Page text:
A dynamic examination that traces the lives of two of the most influential figures—and their dueling approaches—on America's natural landscape.
John Muir, the most famous naturalist in American history, protected Yosemite, co-founded the Sierra Club, and is sometimes called the Father of the National Parks. A poor immigrant, self-taught, individualistic, and skeptical of institutions, his idealistic belief in the spiritual benefits of holistic natural systems led him to a philosophy of preserving wilderness unimpaired.
Gifford Pinchot founded the U.S. Forest Service and advised his friend Theodore Roosevelt on environmental policy. Raised in wealth, educated in privilege, and interested in how institutions and community can overcome failures in individual virtue, Pinchot’s pragmatic belief in professional management led him to a philosophy of sustainably conserving natural resources.
When these rivaling perspectives meet, what happens? For decades, the story of their relationship has been told as a split between the conservation and preservation philosophies, sparked by a proposal to dam a remote Yosemite valley called Hetch Hetchy. But a decade before that argument, Muir and Pinchot camped together alongside Montana’s jewel-like Lake McDonald in, which was at the heart of a region not yet consecrated as Glacier National Park.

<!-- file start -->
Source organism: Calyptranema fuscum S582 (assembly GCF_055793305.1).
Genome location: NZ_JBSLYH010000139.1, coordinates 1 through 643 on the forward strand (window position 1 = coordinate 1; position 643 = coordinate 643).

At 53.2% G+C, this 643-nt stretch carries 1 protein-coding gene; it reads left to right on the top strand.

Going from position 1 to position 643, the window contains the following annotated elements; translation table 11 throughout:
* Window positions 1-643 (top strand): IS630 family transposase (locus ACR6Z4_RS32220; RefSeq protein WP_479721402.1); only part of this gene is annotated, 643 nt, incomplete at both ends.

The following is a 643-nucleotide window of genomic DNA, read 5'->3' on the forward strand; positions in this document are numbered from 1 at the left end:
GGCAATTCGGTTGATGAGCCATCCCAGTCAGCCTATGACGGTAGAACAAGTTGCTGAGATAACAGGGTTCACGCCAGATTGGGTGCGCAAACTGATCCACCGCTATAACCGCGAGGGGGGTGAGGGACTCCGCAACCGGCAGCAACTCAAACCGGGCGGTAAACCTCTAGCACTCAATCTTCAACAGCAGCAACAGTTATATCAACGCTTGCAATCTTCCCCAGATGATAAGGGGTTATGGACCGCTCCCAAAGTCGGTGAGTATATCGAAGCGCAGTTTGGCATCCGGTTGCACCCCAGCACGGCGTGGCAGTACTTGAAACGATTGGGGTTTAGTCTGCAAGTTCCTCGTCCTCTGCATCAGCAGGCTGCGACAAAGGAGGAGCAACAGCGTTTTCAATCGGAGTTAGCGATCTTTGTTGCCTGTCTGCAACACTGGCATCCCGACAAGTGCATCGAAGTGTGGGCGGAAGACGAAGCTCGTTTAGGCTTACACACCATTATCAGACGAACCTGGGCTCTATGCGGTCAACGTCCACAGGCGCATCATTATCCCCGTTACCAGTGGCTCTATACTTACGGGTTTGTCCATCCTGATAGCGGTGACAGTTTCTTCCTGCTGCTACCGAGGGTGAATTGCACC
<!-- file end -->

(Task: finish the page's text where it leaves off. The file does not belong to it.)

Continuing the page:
At stake in 1896 was the new idea that some landscapes should be collectively, permanently owned by a democratic government. Although many people today think of public lands as an American birthright, their very existence was then in doubt, and dependent on a merger of the talents of these two men. Natural Rivals examines a time of environmental threat and political dysfunction not unlike our own, and reveals the complex dynamic that gave birth to America's rich public lands legacy.
Naturalist John Muir and U.S. Forest Service founder Gifford Pinchot, usually portrayed as rigid symbols of warring preservation vs. conservation approaches to public-land management, in fact had a nuanced rivalry with hopeful ramifications for modern environmental issues, argues journalist Clayton (Wonderlandscape) in this hybrid biography-history. The first of the book's two parts begins with sketches of Muir, a writer and scientist best known for his role in the creation of Yosemite National Park and the Sierra Club, and Pinchot, who had a privileged upbringing and studied forestry, embraced a pragmatic attitude toward nature, and influenced President Theodore Roosevelt's environmentalism. Clayton details Muir and Pinchot's differing views on the controversial Hetch Hetchy dam in Yosemite, which, in a defeat for Muir, was built. In the book's second half, Clayton widens his scope, looking at how public lands became a uniquely "American hallmark." He posits that Muir and Pinchot's differing approaches, far from causing an irreparable rift, balanced each other out and nurtured the lasting "belief that an American landscape could be productively managed, through democratic processes, for the benefit of all." Readers will share Clayton's hope that a similar "marriage of morality and capability" can help solve today's most pressing issues.